Gifts for a Greek Orthodox Baptism

Godparents participate in a baby's baptism in the Greek Orthodox Church.
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In the Greek Orthodox Church, babies are usually baptized when they are a few months old. In the ceremony, godparents stand witness with the parents and accept responsibility to help the child grow spiritually throughout his life. Baptism is one of the sacraments in the Greek Orthodox Church, according to the Roy Rosenzweig Center for History and New Media at George Mason University. The event often includes a celebration with friends and family, many of whom bring special gifts to commemorate the occasion.

1 Keepsakes

A traditional Greek Orthodox decorative cross is a thoughtful gift that the baby’s parents may hang in the nursery. On a cross with a metal backing, engrave the child’s name and baptism date on the back to mark the special event. A picture frame or photo album can also be engraved, and can hold the parent’s favorite photographs of the baptism day. For a gift of jewelry, choose a locket or a St. Christopher medal for the child to wear when she is older.

2 Icon

A traditional Greek Orthodox baptism gift is an icon of the baby’s patron saint. For example, give an icon of Saint James for a boy named James or Saint Katherine for a baby named Katie. It is acceptable to give an icon of the saint most closely related to the child’s middle name. If you do not know the child’s patron saint, an icon of the Theotokos -- or Mother of God -- is another appropriate gift for a baptism.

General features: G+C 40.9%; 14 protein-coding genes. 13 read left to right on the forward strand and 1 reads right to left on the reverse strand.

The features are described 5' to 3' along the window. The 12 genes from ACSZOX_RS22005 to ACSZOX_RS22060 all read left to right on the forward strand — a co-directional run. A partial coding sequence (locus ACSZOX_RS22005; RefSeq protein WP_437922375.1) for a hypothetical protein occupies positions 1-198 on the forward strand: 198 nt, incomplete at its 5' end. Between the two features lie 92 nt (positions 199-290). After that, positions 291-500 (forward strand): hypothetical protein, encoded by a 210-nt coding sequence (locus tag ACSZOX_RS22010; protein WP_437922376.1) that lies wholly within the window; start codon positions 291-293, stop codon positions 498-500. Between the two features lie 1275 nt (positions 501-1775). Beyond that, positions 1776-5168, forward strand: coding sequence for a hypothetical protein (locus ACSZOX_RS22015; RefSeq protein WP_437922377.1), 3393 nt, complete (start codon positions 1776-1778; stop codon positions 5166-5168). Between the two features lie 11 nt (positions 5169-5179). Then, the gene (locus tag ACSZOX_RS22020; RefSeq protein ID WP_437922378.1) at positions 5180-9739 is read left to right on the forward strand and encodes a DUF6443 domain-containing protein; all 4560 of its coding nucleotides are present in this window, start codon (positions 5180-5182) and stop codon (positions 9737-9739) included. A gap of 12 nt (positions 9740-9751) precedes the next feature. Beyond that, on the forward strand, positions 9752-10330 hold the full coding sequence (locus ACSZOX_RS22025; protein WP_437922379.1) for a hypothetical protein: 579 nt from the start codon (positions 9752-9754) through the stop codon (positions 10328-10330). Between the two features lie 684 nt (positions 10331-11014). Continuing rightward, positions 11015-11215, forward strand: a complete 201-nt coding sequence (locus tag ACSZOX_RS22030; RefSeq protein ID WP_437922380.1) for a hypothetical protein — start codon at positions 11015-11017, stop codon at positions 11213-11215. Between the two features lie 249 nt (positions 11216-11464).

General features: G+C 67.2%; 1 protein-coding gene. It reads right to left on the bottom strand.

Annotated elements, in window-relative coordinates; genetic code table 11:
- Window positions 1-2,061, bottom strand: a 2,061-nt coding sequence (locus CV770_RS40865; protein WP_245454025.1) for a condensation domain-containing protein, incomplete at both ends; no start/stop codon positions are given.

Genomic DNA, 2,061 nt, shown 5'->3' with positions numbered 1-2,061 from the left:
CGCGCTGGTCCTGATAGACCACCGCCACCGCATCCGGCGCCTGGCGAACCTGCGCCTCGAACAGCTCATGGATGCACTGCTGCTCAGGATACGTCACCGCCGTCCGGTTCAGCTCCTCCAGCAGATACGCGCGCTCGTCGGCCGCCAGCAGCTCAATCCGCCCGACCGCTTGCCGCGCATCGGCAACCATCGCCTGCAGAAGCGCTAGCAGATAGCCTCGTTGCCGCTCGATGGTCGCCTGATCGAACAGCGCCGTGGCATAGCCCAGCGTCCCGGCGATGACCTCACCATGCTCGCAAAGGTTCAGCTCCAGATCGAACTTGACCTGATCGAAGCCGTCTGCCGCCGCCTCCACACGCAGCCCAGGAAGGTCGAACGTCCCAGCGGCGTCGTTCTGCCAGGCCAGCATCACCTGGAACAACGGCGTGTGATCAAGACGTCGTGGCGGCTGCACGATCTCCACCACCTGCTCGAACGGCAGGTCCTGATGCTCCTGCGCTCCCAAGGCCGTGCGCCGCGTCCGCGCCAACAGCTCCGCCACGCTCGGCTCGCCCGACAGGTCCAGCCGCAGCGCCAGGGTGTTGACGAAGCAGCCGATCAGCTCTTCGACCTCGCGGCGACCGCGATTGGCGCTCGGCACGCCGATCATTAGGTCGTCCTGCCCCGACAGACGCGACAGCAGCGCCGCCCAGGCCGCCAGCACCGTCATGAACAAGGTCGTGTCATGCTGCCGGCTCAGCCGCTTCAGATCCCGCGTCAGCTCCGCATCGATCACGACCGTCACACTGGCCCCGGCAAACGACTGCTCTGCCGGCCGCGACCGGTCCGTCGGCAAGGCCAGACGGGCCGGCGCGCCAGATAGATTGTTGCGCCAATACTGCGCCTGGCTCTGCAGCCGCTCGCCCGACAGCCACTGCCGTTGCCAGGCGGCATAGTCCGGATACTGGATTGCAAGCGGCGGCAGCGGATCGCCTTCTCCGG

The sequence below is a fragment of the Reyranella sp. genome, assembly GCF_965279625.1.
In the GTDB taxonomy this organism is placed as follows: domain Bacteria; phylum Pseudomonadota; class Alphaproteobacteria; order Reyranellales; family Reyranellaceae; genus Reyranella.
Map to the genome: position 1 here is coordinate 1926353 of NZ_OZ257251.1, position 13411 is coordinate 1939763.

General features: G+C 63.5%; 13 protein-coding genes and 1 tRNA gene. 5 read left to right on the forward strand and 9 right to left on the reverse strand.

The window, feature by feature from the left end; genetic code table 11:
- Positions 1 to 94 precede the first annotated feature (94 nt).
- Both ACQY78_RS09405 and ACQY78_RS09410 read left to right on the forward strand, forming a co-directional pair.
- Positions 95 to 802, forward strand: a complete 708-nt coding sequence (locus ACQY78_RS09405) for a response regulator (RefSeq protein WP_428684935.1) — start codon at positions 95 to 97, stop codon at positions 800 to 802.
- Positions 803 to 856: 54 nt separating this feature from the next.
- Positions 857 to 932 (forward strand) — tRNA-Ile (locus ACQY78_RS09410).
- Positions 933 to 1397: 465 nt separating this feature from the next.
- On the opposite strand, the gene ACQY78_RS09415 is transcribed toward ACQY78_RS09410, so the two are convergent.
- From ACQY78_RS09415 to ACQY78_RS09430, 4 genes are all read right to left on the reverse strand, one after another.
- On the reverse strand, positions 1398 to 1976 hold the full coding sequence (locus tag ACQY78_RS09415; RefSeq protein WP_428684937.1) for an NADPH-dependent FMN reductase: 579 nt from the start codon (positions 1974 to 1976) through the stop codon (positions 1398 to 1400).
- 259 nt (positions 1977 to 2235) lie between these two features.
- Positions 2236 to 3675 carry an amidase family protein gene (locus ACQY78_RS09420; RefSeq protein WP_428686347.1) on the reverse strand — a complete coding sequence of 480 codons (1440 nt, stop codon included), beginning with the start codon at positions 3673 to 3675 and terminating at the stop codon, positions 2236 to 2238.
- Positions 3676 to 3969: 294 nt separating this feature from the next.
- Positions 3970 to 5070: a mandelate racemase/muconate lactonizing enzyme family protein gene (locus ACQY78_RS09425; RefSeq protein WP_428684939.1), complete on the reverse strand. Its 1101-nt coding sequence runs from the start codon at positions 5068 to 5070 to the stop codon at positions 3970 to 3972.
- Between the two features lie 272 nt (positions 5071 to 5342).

3 Orthodox Rosary

A hand-knotted Greek Orthodox rosary is another special gift for a child’s baptism. The parents can hang the rosary in a place of honor in the nursery, or tuck it away in a keepsake box until the child is older. The gift of a rosary demonstrates that the child will be grounded in prayer as she matures.

4 Money

Although it may not be traditional, the most common baptism gift among Greek Orthodox followers may be a check or money order. Giving money allows the parents to decide how to allocate funds. For example, they may open a college fund or savings account in the baby’s name to build on as the child grows up, or they can choose to use the money to help pay for the baptism party expenses.

Kimberly Dyke is a Spanish interpreter with a B.A. in language and international trade from Clemson University. She began writing professionally in 2010, specializing in education, parenting and culture. Currently residing in South Carolina, Dyke has received certificates in photography and medical interpretation.